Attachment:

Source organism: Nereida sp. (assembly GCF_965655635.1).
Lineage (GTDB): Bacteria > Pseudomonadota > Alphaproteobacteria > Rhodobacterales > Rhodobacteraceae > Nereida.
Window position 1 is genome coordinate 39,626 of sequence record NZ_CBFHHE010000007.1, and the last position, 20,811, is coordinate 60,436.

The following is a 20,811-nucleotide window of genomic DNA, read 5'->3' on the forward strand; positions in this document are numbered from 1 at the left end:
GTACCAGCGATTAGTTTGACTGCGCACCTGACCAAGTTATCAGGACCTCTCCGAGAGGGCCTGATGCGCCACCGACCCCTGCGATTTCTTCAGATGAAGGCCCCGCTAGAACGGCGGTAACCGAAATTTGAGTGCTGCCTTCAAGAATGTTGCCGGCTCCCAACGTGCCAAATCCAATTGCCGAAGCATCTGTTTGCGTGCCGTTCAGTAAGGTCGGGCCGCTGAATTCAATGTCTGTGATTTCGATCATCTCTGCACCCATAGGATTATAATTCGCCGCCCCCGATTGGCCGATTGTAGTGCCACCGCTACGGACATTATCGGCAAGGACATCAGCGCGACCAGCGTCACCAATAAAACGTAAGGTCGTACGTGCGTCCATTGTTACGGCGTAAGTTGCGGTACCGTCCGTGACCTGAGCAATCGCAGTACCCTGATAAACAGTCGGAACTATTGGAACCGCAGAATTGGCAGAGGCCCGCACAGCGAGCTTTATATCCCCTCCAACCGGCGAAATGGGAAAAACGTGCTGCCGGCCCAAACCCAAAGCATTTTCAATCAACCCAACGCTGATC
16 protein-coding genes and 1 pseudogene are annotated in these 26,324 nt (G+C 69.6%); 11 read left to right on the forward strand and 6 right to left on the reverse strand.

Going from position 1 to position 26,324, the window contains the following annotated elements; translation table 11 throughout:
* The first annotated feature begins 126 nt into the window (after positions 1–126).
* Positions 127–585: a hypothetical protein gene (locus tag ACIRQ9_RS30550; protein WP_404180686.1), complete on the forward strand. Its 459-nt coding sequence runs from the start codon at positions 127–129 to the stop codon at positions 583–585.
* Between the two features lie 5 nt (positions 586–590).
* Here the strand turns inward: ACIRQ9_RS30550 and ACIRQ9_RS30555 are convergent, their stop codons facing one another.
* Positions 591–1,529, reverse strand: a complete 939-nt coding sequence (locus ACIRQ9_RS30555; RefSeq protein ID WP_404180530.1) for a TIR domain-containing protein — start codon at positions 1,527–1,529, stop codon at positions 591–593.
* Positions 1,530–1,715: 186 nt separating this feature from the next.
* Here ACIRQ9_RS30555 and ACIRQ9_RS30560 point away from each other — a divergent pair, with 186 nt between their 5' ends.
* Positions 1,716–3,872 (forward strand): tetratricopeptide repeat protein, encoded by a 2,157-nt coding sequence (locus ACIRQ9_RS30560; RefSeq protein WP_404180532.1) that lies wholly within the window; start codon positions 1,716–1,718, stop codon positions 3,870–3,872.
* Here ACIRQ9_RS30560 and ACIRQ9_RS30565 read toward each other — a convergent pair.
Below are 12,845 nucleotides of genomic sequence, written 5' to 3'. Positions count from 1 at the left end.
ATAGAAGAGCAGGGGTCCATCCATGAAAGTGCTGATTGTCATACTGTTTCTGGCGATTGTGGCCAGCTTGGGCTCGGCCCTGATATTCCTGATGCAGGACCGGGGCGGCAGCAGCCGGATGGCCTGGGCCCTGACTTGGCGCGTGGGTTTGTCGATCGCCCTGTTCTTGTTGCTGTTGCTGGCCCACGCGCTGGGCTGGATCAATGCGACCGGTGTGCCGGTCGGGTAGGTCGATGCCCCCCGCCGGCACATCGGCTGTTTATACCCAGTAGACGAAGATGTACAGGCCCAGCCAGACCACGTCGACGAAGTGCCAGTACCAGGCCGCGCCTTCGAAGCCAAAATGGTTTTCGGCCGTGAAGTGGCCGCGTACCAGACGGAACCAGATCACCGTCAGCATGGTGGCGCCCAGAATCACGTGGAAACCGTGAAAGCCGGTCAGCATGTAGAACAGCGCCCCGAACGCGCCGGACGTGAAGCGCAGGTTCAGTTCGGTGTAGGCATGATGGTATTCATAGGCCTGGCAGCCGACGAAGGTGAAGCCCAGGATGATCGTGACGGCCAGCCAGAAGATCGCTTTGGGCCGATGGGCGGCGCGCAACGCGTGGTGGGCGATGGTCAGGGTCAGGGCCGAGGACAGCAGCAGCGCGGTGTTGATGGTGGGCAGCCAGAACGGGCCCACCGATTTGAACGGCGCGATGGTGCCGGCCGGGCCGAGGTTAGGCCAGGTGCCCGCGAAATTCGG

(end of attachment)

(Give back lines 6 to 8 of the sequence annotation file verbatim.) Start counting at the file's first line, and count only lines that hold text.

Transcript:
16 protein-coding genes and 1 pseudogene are annotated in these 26,324 nt (G+C 69.6%); 11 read left to right on the forward strand and 6 right to left on the reverse strand.

Going from position 1 to position 26,324, the window contains the following annotated elements; translation table 11 throughout:
* The first annotated feature begins 126 nt into the window (after positions 1–126).